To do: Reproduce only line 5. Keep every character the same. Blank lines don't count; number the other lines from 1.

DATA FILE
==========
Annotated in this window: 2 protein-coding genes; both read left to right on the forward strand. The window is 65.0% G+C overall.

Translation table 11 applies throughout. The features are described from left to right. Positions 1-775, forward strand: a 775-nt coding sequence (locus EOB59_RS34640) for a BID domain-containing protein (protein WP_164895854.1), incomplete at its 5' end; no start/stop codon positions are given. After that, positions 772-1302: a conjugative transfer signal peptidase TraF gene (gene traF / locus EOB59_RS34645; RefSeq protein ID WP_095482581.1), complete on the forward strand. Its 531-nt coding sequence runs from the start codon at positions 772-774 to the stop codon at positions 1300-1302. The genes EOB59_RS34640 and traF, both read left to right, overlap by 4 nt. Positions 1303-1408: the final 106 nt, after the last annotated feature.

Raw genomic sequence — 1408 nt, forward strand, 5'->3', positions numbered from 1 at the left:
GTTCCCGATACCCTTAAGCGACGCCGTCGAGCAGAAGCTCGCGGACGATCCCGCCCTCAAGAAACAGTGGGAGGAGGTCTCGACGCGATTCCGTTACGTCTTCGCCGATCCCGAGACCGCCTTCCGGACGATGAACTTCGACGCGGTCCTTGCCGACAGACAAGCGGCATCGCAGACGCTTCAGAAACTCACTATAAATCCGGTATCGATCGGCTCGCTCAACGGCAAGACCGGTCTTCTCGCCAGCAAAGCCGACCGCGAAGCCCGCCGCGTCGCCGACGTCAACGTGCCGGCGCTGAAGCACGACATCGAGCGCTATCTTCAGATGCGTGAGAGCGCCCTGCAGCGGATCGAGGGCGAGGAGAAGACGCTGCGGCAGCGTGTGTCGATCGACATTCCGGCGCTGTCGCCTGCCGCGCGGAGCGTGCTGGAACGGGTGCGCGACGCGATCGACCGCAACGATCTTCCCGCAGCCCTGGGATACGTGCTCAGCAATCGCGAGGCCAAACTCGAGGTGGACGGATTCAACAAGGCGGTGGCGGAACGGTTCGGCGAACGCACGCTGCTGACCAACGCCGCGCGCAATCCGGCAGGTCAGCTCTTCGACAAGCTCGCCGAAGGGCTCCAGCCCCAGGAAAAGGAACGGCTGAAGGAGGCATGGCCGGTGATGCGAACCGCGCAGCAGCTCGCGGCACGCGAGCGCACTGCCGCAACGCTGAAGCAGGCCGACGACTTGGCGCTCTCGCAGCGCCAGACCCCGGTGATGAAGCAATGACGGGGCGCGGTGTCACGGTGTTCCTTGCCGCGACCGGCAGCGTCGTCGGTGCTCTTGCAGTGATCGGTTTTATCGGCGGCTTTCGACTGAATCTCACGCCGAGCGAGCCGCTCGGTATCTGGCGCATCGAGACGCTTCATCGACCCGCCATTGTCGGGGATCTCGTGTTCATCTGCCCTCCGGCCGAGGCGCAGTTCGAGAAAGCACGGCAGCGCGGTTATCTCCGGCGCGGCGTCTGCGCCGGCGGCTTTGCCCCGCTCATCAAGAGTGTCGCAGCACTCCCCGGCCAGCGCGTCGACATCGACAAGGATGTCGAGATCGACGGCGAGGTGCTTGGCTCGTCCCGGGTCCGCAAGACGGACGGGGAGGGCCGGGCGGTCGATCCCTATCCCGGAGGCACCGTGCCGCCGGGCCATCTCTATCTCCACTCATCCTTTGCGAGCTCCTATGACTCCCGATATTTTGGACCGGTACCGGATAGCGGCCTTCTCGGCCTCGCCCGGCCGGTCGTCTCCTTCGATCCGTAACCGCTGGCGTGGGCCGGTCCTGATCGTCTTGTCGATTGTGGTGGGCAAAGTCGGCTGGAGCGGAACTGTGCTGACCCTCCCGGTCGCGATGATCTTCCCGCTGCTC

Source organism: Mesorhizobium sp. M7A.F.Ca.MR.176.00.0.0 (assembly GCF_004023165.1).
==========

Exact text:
Source organism: Mesorhizobium sp. M7A.F.Ca.MR.176.00.0.0 (assembly GCF_004023165.1).